(photo credit: Kaplan Medical Center)
A professional committee set up to recommend ways to improve treatment, manpower
and conditions in neonatal intensive care units found that 240 additional beds,
89 manpower slots for doctors and hundreds for nurses are needed to reach
The report was released for publication on
The committee, appointed by the Health Ministry following
severe criticism by the state comptroller and parents, said carrying this out
would cost tens of millions of shekels annually when spread over several years.
According to the criticism, numerous “low birth weight” (up to 2.5 kilos) and
“very low birth weight” (up to 1.5 kilos) newborns suffer from infections or
lack of close supervision and die because of the lack of manpower and necessary
infrastructure. The ministry said that it is discussing with the Treasury how
much of an increase in allocations will be allowed and the way they will be
Low- and very-low birth weight babies are more common with
multiple births that often result from in-vitro fertilization – of which there
is a very high number in Israel due to generous funding by the official basket
of health service.
According to the recommendations, there should be one
neonatologist for every 3.5 beds and one nurse for every 1.5 beds in intensive
care, and for neonates getting “special treatment,” 1 doctor for every 6.1 beds
and one nurse for every 4.5 beds. The current standard in Israel is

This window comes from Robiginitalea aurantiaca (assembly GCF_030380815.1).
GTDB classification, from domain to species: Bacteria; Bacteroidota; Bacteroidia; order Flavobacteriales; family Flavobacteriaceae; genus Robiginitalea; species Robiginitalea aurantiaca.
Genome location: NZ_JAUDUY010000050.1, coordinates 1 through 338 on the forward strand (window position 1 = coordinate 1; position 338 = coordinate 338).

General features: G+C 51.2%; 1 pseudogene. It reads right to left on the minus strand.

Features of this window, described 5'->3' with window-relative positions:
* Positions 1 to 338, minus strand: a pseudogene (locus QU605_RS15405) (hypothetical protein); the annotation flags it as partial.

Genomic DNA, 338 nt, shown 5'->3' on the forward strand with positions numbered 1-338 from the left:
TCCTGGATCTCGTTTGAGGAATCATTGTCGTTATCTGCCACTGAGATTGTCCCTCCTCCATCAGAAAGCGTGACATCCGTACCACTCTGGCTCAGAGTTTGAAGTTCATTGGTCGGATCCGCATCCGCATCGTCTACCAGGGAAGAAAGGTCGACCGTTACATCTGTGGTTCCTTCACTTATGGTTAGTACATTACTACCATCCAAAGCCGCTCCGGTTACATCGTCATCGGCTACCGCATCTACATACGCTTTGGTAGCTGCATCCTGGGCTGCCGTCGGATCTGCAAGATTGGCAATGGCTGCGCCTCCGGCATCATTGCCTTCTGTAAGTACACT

The lack of qualified personnel in neonatal units is
so severe that it is difficult to get nurses and doctors to work in
Occupancy rates were 159 percent compared to official standards in
LAHAV, a voluntary organization fighting for the upgrade of
neonatal intensive care units, commented that it had been waiting a long time
for such recommendations and hoped they would be implemented immediately. More
than 10% of all babies here are born at lowor very-low birth weights, it said.
It called on the ministry to “act as a regulator and force the hospital
directors” to transfer money meant for neonatal units but not used for this
purpose and on the Knesset to ensure that money owed to the units over the past
seven years (since an amendment to the law on allocations for the treatment of
mothers and newborns was first enacted) be made available.
spent to improve the health of very small newborns, LAHAV said, would result in
the need to spend funds on helping disabled children and adults.